Sula becomes the scapegoat for all the evil that happens in The Bottom. When someone chokes, it is because he looked at Sula. When a child falls on her steps, Sula is accused of pushing him. Myths about her begin to circulate; it is said that she never ages, never loses a tooth, and never belches; it is even whispered that she sleeps with white men. The Bottom community becomes bonded in their effort to oppose Sula. In response, she becomes proud and alone. Sula believes that Nel is just like all the rest of the critical community; she calls her old friend small-minded, vicious and inflexible.

In the midst of her loneliness and misery, Sula has an affair with Ajax, and the unthinkable happens. Sula falls in love with him; it is the first time she has ever had such emotions. She longs for the kind of commitment she has never thought she would want. Ajax, terrified of her attachment, leaves her. Sula never fully recovers from the loss and misses him terribly.

A couple of years later, Sula is dying. Nel forces herself to visit her old friend out of a sense of duty and her own “goodness.” The visit soon degenerates into an argument when Sula explains her vision of life, and Nel questions it. Nel wants to know why Sula took Jude from her. Sula says that she did not "take" him, that no one is able to "possess" anyone else. She then warns Nel not to be so sure of her own moral superiority. Nel leaves feeling angry, but unable to forget Sula’s warning. Shortly after Nel’s visit, Sula descends into pain and dies. The townspeople consider her death to be good news; few come to her funeral and those present barely manage to sing at her graveside. Neither Nel nor Eva attends Sula’s burial.

The townspeople expect that Sula’s death will bring some fortune to their community, but they are wrong. Winter comes early and is very harsh. In the cold and ice, no one is able to work, so there is no money. Without Sula to blame everything on, the once bonded members of the community begin to treat each other as poorly as they had before. Thanksgiving and Christmas are meager, with hardly celebrations at all. By the time Suicide Day comes around, the weather has just started to warm, and people are in strange and crazy mood. For once, they laugh and dance and follow Shadrack in his Suicide Day Parade. The weird parade continues through The Bottom toward the river tunnel. The people are so crazed with pent-up frustration that they riot in front of the tunnel, destroying the work of the white men. They then make their way into the tunnel, and because of the recent thaw, some mud and rocks come loose. A flood of water quickly drowns most of the people. Shadrack stands above them on the bank, sadly ringing his bell.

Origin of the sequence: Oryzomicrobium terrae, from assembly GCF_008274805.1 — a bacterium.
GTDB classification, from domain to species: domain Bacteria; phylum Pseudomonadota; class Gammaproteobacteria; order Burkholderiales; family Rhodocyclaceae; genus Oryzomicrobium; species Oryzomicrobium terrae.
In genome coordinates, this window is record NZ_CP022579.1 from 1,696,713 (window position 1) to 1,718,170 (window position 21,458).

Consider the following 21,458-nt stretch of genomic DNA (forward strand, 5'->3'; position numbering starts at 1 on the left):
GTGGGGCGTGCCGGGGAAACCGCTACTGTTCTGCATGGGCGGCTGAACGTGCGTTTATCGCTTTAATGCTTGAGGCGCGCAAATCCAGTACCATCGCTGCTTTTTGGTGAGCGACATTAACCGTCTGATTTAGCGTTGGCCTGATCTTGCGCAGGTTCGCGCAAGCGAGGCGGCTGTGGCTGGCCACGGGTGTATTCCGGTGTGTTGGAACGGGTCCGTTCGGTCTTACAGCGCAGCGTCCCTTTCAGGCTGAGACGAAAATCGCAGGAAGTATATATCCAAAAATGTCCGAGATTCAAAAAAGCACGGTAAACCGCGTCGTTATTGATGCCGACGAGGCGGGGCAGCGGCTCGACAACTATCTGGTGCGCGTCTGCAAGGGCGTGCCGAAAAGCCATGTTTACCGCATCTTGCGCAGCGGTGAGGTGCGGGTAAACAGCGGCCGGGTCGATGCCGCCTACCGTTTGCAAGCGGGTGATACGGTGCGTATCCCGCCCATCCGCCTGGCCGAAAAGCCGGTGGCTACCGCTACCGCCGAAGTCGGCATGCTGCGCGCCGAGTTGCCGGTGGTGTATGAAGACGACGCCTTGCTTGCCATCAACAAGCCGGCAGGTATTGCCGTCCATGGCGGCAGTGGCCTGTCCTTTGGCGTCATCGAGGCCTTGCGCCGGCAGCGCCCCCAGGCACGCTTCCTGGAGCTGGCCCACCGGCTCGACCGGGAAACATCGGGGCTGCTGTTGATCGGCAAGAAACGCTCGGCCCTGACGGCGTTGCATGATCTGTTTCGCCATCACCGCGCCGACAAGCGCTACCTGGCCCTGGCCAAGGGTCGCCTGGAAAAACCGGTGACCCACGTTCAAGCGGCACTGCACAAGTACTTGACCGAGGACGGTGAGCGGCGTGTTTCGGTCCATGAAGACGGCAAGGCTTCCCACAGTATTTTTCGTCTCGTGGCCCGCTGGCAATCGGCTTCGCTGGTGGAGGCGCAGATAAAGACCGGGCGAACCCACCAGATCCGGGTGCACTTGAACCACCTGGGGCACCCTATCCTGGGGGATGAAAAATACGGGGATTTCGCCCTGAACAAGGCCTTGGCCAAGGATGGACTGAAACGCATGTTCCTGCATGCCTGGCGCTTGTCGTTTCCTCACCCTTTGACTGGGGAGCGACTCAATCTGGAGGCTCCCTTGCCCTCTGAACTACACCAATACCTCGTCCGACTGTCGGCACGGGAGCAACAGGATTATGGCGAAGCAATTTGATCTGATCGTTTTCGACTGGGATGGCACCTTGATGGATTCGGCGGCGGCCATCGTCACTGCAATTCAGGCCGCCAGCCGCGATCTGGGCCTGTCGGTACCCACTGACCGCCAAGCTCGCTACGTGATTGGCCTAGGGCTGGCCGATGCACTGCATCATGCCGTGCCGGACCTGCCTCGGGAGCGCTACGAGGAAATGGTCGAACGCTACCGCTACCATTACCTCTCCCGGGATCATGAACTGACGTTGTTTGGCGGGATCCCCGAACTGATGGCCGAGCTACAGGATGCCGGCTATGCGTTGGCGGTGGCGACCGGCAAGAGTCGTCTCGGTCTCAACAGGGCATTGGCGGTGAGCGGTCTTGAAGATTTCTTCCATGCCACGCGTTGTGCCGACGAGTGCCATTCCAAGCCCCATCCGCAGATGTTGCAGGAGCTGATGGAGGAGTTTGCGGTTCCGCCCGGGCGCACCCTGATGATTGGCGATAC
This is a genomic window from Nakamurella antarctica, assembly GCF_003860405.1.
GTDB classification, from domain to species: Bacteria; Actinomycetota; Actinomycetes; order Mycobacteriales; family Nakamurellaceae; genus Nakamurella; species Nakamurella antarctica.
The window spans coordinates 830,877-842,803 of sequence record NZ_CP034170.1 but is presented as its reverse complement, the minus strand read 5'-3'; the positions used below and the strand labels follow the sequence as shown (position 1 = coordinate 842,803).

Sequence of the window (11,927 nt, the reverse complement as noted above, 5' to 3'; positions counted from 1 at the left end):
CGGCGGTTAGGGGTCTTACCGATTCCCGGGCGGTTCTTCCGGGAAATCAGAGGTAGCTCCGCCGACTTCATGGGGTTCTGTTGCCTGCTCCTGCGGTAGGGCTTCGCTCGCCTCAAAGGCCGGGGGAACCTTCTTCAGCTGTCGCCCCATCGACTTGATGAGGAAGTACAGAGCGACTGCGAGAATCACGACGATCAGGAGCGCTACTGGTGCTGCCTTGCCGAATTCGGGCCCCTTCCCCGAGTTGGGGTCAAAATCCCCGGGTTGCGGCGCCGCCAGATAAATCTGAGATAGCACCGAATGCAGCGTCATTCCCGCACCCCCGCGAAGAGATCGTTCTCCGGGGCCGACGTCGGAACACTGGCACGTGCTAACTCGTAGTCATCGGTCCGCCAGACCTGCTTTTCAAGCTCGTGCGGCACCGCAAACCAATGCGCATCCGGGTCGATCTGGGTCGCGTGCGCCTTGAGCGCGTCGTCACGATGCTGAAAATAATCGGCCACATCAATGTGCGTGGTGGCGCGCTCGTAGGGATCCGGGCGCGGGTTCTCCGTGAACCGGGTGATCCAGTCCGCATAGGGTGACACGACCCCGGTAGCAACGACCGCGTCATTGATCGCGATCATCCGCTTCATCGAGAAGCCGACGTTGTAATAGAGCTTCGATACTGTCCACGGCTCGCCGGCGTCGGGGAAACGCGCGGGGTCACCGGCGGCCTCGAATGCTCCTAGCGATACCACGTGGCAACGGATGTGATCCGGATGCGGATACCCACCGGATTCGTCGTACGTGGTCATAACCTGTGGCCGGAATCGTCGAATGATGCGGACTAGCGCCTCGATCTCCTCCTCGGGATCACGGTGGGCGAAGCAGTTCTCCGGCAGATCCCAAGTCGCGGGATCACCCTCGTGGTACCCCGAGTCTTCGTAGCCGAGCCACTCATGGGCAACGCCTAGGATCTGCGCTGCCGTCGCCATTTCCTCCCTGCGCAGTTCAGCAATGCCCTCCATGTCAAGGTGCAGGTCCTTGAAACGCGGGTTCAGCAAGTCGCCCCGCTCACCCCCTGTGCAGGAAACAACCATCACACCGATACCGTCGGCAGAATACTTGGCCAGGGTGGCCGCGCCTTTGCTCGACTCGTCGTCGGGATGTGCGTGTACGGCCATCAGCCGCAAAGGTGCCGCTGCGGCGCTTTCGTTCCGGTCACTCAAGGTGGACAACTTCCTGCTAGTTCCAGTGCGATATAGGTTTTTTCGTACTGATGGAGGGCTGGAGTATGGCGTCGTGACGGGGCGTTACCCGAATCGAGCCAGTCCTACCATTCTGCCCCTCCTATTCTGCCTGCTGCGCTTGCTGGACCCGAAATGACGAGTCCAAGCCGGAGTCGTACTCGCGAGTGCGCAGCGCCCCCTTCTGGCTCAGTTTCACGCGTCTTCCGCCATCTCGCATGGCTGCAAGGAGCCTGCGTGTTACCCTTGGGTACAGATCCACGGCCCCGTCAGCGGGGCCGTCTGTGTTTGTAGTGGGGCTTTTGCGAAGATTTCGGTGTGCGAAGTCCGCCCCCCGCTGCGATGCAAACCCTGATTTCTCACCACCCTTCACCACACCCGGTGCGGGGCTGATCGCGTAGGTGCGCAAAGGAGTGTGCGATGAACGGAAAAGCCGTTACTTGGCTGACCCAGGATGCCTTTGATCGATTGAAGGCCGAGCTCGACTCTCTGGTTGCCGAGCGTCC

Twenty-four years later, in 1965, The Bottom is vastly different. Nel no longer knows many people; the community has changed so much that neighbors hardly speak to one another. A member of an organization that visits old people in rest homes, Nel one day finds Eva, whom she has not seen in thirty years. Eva is a little out of her mind, and only sometimes seems to know who Nel is. In a moment of lucidity, she asks Nel how and why she killed that little boy many years ago. Nel is shocked at the question and claims that Sula was responsible for the death. First, Eva says that there is no difference between Sula and Nel; then she suggests to Nel that watching is the same as doing. Nel says she only "saw" what happened. She leaves, very upset.

Walking back home quickly, Nel sees the cemetery and stops to look at all the graves of the Peace family, including the one belonging to Sula. She remembers how everyone, including herself, treated Sula so badly after her return to The Bottom. Maybe Sula had been right; perhaps Eva was mean, and the townspeople were small-minded. Maybe she herself is not as good as she judges herself to be. Nel thinks about the death of Chicken Little and remembers that it felt good to watch him drown. She realizes now that her heart was evil, even though she looked innocent. She then thinks about poor Sula, who had been so frightened about the death. Although Sula had been the one to throw the boy into the water, Chicken Little’s death was totally unintentional. Sula should not have felt so guilty, and Nel should have told her so.

Nel now realizes that she has had everything wrong in life, for she has thought that she was the good one and Sula was the bad one. When she leaves the cemetery feeling upset, she passes Shadrack on the road walking in the other direction. He looks at her, vaguely recalling her face, but he can barely keep his mind on the little details of his day. They both move on silently, thinking about distant things. As she walks, Nel feels her eyes brimming with tears. She hears the leaves stir about her and smells the rich earth. She calls out to her friend, “Sula.” Grief then overwhelms Nel; she cries out a long, loud wail, realizing that Sula was her best friend whom she has treated badly. There is a deep ache in her heart as she thinks of the loss and the missed opportunities.